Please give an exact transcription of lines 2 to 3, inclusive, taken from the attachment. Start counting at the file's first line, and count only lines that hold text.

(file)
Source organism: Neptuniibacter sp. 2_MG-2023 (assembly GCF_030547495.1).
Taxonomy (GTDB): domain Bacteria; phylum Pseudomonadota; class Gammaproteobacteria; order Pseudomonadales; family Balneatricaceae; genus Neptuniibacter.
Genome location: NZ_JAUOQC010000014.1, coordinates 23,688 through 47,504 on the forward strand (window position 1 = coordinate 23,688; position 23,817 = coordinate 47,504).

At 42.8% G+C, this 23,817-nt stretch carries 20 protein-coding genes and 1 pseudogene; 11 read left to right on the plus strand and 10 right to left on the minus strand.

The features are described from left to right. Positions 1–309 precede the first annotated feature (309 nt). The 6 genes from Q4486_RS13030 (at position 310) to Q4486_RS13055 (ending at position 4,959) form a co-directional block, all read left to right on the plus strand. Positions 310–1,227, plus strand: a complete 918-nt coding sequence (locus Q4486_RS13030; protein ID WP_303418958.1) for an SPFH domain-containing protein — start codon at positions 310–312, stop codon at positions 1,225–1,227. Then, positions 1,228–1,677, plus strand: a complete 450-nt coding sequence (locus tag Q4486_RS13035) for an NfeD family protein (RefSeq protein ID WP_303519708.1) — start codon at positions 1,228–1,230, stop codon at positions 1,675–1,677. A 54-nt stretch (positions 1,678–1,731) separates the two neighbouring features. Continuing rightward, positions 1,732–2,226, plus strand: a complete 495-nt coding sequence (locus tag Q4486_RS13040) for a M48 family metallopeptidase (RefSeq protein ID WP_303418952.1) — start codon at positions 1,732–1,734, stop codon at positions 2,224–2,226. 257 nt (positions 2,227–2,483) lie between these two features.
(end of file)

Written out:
Taxonomy (GTDB): domain Bacteria; phylum Pseudomonadota; class Gammaproteobacteria; order Pseudomonadales; family Balneatricaceae; genus Neptuniibacter.
Genome location: NZ_JAUOQC010000014.1, coordinates 23,688 through 47,504 on the forward strand (window position 1 = coordinate 23,688; position 23,817 = coordinate 47,504).